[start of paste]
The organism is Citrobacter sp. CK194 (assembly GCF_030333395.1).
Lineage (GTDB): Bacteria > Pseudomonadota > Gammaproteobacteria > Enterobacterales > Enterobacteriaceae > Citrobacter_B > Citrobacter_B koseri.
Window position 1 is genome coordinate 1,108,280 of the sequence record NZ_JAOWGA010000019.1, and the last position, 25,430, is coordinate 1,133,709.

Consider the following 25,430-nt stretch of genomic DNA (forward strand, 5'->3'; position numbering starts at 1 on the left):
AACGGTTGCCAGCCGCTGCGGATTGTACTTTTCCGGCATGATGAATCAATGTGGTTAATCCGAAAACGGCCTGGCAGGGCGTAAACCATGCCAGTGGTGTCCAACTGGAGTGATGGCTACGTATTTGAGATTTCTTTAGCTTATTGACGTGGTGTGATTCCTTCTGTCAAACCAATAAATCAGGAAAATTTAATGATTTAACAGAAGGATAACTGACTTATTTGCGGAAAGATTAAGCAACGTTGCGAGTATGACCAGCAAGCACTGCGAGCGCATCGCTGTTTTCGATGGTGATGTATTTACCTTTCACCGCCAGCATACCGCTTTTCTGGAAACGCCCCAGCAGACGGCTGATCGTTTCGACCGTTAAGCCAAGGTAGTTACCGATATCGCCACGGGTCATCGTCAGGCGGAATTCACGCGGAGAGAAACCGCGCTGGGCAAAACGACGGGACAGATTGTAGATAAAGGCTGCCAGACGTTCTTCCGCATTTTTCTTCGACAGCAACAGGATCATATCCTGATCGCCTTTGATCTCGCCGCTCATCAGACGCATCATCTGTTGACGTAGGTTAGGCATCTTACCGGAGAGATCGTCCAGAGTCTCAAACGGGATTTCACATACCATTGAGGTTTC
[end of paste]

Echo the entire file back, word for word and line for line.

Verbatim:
The organism is Citrobacter sp. CK194 (assembly GCF_030333395.1).
Lineage (GTDB): Bacteria > Pseudomonadota > Gammaproteobacteria > Enterobacterales > Enterobacteriaceae > Citrobacter_B > Citrobacter_B koseri.
Window position 1 is genome coordinate 1,108,280 of the sequence record NZ_JAOWGA010000019.1, and the last position, 25,430, is coordinate 1,133,709.

Consider the following 25,430-nt stretch of genomic DNA (forward strand, 5'->3'; position numbering starts at 1 on the left):
AACGGTTGCCAGCCGCTGCGGATTGTACTTTTCCGGCATGATGAATCAATGTGGTTAATCCGAAAACGGCCTGGCAGGGCGTAAACCATGCCAGTGGTGTCCAACTGGAGTGATGGCTACGTATTTGAGATTTCTTTAGCTTATTGACGTGGTGTGATTCCTTCTGTCAAACCAATAAATCAGGAAAATTTAATGATTTAACAGAAGGATAACTGACTTATTTGCGGAAAGATTAAGCAACGTTGCGAGTATGACCAGCAAGCACTGCGAGCGCATCGCTGTTTTCGATGGTGATGTATTTACCTTTCACCGCCAGCATACCGCTTTTCTGGAAACGCCCCAGCAGACGGCTGATCGTTTCGACCGTTAAGCCAAGGTAGTTACCGATATCGCCACGGGTCATCGTCAGGCGGAATTCACGCGGAGAGAAACCGCGCTGGGCAAAACGACGGGACAGATTGTAGATAAAGGCTGCCAGACGTTCTTCCGCATTTTTCTTCGACAGCAACAGGATCATATCCTGATCGCCTTTGATCTCGCCGCTCATCAGACGCATCATCTGTTGACGTAGGTTAGGCATCTTACCGGAGAGATCGTCCAGAGTCTCAAACGGGATTTCACATACCATTGAGGTTTC